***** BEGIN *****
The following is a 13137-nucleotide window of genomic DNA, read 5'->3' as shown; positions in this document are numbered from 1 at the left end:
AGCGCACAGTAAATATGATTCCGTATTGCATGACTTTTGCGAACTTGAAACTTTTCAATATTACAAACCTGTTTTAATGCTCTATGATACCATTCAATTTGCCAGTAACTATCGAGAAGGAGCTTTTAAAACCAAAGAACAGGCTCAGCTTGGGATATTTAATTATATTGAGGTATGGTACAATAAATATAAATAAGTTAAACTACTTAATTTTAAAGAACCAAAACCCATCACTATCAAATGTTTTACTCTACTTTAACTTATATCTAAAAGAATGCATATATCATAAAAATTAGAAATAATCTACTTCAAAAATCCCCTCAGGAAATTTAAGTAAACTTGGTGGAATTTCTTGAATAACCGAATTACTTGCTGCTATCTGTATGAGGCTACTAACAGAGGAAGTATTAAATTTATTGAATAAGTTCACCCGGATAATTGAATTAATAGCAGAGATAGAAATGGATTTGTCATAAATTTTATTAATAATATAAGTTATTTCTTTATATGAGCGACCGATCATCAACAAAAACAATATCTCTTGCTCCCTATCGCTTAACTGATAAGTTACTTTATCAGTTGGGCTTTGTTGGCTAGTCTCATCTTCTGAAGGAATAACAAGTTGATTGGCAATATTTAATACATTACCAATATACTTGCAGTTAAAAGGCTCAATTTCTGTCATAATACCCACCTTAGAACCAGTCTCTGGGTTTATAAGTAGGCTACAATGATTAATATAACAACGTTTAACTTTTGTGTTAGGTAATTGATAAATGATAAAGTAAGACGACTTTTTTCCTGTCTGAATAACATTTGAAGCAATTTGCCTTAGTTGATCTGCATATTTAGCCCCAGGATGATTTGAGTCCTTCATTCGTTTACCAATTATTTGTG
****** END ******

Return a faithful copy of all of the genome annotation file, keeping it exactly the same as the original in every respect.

The following is a 13137-nucleotide window of genomic DNA, read 5'->3' as shown; positions in this document are numbered from 1 at the left end:
AGCGCACAGTAAATATGATTCCGTATTGCATGACTTTTGCGAACTTGAAACTTTTCAATATTACAAACCTGTTTTAATGCTCTATGATACCATTCAATTTGCCAGTAACTATCGAGAAGGAGCTTTTAAAACCAAAGAACAGGCTCAGCTTGGGATATTTAATTATATTGAGGTATGGTACAATAAATATAAATAAGTTAAACTACTTAATTTTAAAGAACCAAAACCCATCACTATCAAATGTTTTACTCTACTTTAACTTATATCTAAAAGAATGCATATATCATAAAAATTAGAAATAATCTACTTCAAAAATCCCCTCAGGAAATTTAAGTAAACTTGGTGGAATTTCTTGAATAACCGAATTACTTGCTGCTATCTGTATGAGGCTACTAACAGAGGAAGTATTAAATTTATTGAATAAGTTCACCCGGATAATTGAATTAATAGCAGAGATAGAAATGGATTTGTCATAAATTTTATTAATAATATAAGTTATTTCTTTATATGAGCGACCGATCATCAACAAAAACAATATCTCTTGCTCCCTATCGCTTAACTGATAAGTTACTTTATCAGTTGGGCTTTGTTGGCTAGTCTCATCTTCTGAAGGAATAACAAGTTGATTGGCAATATTTAATACATTACCAATATACTTGCAGTTAAAAGGCTCAATTTCTGTCATAATACCCACCTTAGAACCAGTCTCTGGGTTTATAAGTAGGCTACAATGATTAATATAACAACGTTTAACTTTTGTGTTAGGTAATTGATAAATGATAAAGTAAGACGACTTTTTTCCTGTCTGAATAACATTTGAAGCAATTTGCCTTAGTTGATCTGCATATTTAGCCCCAGGATGATTTGAGTCCTTCATTCGTTTACCAATTATTTGTG